Statins could protect against breast cancer
In a study of more than 16,000 women, aged 40 or over, those with high cholesterol, also known as hyperlipidaemia, had a lower incidence of subsequent breast cancer and lower mortality rates compared with those without it (0.5% vs 0.8% and 13.8% vs 23.7%, respectively). The results suggest that statins may have a beneficial effect in terms of lowering rates of breast cancer and mortality.
“We previously found an association between having high cholesterol and developing breast cancer so we designed this study to follow up patients longitudinally and address the relationship more robustly,” said Rahul Potluri, senior author, clinical lecturer and founder of the Algorithm for Comorbidities, Associations, Length of stay and Mortality (ACALM) study unit at Aston Medical School in Birmingham, UK.
“Showing that patients with high cholesterol have a lower risk of developing breast cancer and subsequent mortality in a longitudinal study like this provides the strongest evidence for a protective effect, which is likely related to statins,” he explained further.
The underlying reasons are yet to be elucidated but according to lead author and researcher at the ACALM study unit, Paul Carter, the results provide the strongest justification to date for a clinical trial evaluating the protective effect of statins in patients with breast cancer.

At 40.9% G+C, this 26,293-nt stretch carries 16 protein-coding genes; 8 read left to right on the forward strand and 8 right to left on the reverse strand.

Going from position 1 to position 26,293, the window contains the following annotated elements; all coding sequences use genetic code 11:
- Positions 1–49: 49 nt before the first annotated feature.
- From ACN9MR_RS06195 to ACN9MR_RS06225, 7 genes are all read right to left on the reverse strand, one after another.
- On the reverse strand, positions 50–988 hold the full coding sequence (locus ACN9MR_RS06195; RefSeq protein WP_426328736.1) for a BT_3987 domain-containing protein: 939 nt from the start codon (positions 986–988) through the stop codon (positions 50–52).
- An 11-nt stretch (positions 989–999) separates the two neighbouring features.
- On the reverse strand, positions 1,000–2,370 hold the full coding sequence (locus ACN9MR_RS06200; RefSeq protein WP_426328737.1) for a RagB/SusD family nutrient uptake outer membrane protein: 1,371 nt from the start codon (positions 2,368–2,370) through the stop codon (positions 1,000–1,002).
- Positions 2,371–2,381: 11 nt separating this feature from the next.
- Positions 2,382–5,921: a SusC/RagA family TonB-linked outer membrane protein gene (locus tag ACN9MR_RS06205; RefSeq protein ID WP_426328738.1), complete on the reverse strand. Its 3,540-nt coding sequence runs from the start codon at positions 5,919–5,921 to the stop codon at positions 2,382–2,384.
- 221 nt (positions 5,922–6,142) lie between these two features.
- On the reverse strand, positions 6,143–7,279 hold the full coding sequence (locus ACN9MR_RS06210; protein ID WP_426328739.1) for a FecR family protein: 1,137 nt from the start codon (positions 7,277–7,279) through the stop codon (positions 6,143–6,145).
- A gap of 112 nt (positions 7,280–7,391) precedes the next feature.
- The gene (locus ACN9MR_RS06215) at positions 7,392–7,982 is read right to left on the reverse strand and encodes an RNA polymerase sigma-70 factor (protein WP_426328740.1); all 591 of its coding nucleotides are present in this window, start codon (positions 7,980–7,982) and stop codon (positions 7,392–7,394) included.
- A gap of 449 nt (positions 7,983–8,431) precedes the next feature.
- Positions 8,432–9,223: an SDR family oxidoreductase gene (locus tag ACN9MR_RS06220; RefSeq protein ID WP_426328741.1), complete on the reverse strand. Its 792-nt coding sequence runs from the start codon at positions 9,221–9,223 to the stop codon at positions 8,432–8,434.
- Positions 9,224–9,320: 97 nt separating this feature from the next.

“Patients with breast cancer who have high cholesterol, people at high risk of cardiovascular disease, and those with established cardiovascular disease should be given statins according to current guidelines,” he said.
“I don’t think at the moment we can give statins to prevent or reduce mortality from breast cancer per se. But a positive result in a clinical trial could change this and it is an exciting and rapidly progressing field.”
Citation: The Pharmaceutical Journal DOI: 10.1211/PJ.2017.20203471
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